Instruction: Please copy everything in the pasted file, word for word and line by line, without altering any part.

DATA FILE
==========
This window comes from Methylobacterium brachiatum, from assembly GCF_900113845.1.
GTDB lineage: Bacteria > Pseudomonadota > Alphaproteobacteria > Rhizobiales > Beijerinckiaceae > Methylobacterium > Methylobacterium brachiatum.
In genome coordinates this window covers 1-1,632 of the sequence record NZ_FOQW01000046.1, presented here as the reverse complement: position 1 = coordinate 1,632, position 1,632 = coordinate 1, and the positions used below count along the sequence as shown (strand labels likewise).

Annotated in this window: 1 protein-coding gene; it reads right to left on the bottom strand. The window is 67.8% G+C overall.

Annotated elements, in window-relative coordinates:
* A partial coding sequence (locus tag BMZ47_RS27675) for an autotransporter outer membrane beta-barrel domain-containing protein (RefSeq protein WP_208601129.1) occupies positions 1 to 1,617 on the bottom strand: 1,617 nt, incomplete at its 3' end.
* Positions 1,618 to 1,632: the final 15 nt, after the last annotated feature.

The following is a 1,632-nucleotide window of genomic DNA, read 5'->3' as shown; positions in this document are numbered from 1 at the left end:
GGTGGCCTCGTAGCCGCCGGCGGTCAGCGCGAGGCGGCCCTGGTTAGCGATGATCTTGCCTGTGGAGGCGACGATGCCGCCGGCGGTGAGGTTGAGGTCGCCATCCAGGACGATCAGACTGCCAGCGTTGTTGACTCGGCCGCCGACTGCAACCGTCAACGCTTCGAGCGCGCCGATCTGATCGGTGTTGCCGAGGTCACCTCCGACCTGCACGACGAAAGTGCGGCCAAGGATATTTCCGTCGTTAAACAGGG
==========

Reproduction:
This window comes from Methylobacterium brachiatum, from assembly GCF_900113845.1.
GTDB lineage: Bacteria > Pseudomonadota > Alphaproteobacteria > Rhizobiales > Beijerinckiaceae > Methylobacterium > Methylobacterium brachiatum.
In genome coordinates this window covers 1-1,632 of the sequence record NZ_FOQW01000046.1, presented here as the reverse complement: position 1 = coordinate 1,632, position 1,632 = coordinate 1, and the positions used below count along the sequence as shown (strand labels likewise).

Annotated in this window: 1 protein-coding gene; it reads right to left on the bottom strand. The window is 67.8% G+C overall.

Annotated elements, in window-relative coordinates:
* A partial coding sequence (locus tag BMZ47_RS27675) for an autotransporter outer membrane beta-barrel domain-containing protein (RefSeq protein WP_208601129.1) occupies positions 1 to 1,617 on the bottom strand: 1,617 nt, incomplete at its 3' end.
* Positions 1,618 to 1,632: the final 15 nt, after the last annotated feature.

The following is a 1,632-nucleotide window of genomic DNA, read 5'->3' as shown; positions in this document are numbered from 1 at the left end:
GGTGGCCTCGTAGCCGCCGGCGGTCAGCGCGAGGCGGCCCTGGTTAGCGATGATCTTGCCTGTGGAGGCGACGATGCCGCCGGCGGTGAGGTTGAGGTCGCCATCCAGGACGATCAGACTGCCAGCGTTGTTGACTCGGCCGCCGACTGCAACCGTCAACGCTTCGAGCGCGCCGATCTGATCGGTGTTGCCGAGGTCACCTCCGACCTGCACGACGAAAGTGCGGCCAAGGATATTTCCGTCGTTAAACAGGG